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Webinar: Bridging the Gap Between Science and Decision-Making

How can we best connect decision makers with climate science? Dr. Amy Snover, director, UW Climate Impacts Group, discusses this question in a webinar hosted by the Environmental and Energy Study Institute. Snover breaks CIG’s work into three different goals:

Educating key actors about climate risks and response options
Enabling the use of climate science in risk assessment and management
Embedding scientists in management contexts and science in management processes

To illustrate these areas in action, Snover draws on two examples – building a Sea Level Rise Toolkit with the Washington Coastal Resilience Project, and developing the Tribal Vulnerability Assessment Resources alongside tribal nations. 

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Climate change’s impact on Washington weather

Harriet Morgan, researcher with the UW Climate Impacts Group, is interviewed. 

Read more at UW Daily

Dr. Snover to Give Virtual Briefing on Linking Science & Action

Director Dr. Amy Snover will give a Livecast briefing for Congressional staff and the broader community on Thursday, April 16, 9–9:45 a.m. PT. In her briefing, “Bridging the Gap Between Science and Decision-Making,” Dr. Snover will discuss the University of Washington Climate Impacts Group and Northwest Climate Adaptation Science Center’s programs and methods for advancing climate resilience in the Northwest. The briefing is sponsored by the non-partisan Environmental and Energy Study Institute. Dr. Snover will appear as part of the Institute’s Climate Adaptation Data Week, a briefing series focused on coastal climate adaptation data needs and applications.



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With more people staying home, Washington skies are cleaner

Since the coronavirus pandemic sent Washingtonians indoors to help flatten the curve of infection, Seattleites who open a window or venture outside for socially distanced nature therapy swear something’s different in the air. Director Amy Snover is quoted. “Once we realize that big, bold, immediate action is possible in the face of one crisis [like COVID-19], might we expect the same in the face of another: climate change?” Amy says.  

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King County launches beta-version GIS Open Data

The King County Department of Natural Resources and Parks released a beta-version of a tool illustrating the effects of climate change on the Puget Sound region. The highly technical tool uses spatial data (via GIS, or Geographic Information Systems), to visualize how specific climate impacts may affect communities, infrastructure, facilities and natural resources. The portal draws on data from the Climate Impacts Group’s 2015 report on climate change in Puget Sound, and is designed for professionals trained in geographic information systems.

The tool is being developed to support analysis needed by city planners, resource managers and other professionals in preparing for and adapting to the effects of climate change.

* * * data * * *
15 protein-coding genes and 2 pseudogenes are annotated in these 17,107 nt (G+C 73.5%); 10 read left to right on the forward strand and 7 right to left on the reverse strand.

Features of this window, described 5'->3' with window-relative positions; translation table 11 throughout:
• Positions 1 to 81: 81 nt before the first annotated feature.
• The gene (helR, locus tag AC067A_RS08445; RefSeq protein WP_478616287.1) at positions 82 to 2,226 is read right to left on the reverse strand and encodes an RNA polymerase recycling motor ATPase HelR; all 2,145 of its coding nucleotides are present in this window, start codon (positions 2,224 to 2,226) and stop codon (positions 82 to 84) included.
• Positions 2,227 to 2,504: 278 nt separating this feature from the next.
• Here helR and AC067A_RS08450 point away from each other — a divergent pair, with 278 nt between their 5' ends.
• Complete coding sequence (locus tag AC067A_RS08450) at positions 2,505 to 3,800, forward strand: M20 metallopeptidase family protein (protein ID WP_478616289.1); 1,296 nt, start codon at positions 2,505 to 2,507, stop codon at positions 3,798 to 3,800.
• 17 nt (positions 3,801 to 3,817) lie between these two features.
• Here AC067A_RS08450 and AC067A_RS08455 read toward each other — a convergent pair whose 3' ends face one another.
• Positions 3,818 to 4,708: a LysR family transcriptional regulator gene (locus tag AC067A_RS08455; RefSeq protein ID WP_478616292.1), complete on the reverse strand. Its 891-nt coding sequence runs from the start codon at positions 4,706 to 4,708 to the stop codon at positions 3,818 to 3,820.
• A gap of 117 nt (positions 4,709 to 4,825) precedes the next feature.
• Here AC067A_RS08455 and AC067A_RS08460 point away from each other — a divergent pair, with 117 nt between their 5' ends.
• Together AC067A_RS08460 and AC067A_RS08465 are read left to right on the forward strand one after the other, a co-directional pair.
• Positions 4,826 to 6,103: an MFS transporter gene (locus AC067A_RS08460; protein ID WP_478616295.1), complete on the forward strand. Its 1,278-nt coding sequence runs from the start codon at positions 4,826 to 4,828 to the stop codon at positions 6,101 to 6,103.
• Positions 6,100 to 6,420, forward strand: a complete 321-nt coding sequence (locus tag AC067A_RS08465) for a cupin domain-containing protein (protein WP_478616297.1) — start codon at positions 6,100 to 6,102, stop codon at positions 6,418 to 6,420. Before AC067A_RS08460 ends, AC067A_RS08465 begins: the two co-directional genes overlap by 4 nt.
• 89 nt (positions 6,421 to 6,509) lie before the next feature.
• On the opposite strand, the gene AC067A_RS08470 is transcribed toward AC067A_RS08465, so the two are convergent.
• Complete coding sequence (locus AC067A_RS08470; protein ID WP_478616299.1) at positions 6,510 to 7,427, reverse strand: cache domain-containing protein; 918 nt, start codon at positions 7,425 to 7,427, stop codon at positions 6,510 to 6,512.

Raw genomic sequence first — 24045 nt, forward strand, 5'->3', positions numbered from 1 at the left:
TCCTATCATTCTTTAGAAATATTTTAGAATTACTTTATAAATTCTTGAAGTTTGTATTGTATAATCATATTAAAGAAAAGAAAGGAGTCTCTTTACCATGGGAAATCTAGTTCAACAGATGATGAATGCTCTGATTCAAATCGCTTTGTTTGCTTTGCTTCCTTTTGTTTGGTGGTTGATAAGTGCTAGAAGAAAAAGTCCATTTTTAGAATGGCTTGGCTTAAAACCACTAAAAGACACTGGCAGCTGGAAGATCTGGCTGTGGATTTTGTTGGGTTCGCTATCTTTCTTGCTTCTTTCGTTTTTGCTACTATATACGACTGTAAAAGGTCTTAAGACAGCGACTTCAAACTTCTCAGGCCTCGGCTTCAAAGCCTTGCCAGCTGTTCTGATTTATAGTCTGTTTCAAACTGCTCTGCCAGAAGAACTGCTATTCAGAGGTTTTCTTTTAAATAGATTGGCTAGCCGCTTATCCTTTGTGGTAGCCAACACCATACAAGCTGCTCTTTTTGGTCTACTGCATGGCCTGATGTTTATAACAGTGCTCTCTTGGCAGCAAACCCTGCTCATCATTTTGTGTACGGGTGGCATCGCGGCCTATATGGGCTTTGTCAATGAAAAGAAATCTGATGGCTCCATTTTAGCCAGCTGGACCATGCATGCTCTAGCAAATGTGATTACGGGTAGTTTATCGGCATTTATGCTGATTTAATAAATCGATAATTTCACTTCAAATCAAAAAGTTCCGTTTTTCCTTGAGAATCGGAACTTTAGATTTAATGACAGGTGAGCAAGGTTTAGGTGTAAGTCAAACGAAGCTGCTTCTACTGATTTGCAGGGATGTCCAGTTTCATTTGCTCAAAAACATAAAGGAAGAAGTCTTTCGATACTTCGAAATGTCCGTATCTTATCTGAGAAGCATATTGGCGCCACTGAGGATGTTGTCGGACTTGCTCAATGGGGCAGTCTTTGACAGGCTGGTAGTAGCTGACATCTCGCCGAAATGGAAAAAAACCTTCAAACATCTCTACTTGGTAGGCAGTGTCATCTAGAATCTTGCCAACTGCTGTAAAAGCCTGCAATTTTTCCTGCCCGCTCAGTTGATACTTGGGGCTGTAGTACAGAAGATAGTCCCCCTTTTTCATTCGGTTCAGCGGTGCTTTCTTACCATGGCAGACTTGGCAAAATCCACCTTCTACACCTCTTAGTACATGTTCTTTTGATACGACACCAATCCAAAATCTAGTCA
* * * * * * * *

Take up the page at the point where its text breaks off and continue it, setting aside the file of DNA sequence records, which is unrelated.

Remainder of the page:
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Covering your climate: A source toolbox for climate change reporting in the emerald corridor

A comprehensive list of resources for reporting on climate change in the Pacific Northwest. The Climate Impacts Group is mentioned as a resource, as well as our 2013 State of Knowledge Report and Tribal Vulnerability Assessment Resources.  

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Covering your climate: Pacific Northwest rides adaptation wave

A roundup of potential stories about climate adaptation for PNW journalists. Research by the Climate Impacts Group aimed at understanding and mitigating the effects of climate change on wildlife habitat is referenced. “One of the most important stories you can cover in your community is how local institutions are preparing to adapt to more-destructive wildfire seasons, increased flooding, landslides and myriad other effects of a warming climate in the Pacific Northwest,” the article says. 

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Emissions have reduced among COVID-19

The Pacific Northwest is seeing reduced carbon emissions thanks to COVID-19, but experts say we shouldn’t expect it to last after the pandemic is over. Amy Snover, director of the UW Climate Impacts Group, is interviewed. A slightly different version of this story appeared on Facebook, view it here.  

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Pacific Northwest may see temporary drop in emissions due to social distancing

Social distancing due to COVID-19 may lower carbon emissions temporarily. Director Amy Snover is interviewed for this King5 piece. The motivation to rebuild more sustainable systems in the wake of the pandemic may be the “silver lining out of a very black cloud,” she says. 

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WWII-era ‘victory gardens’ make a comeback amid coronavirus

In the midst of the COVID-19 pandemic, some Washington gardeners are creating victory gardens — symbols of self-reliance, food production and community resilience not seen since wartime. Meade Krosby, senior scientist, discusses the relationship between the gardens and community and individual resilience.  

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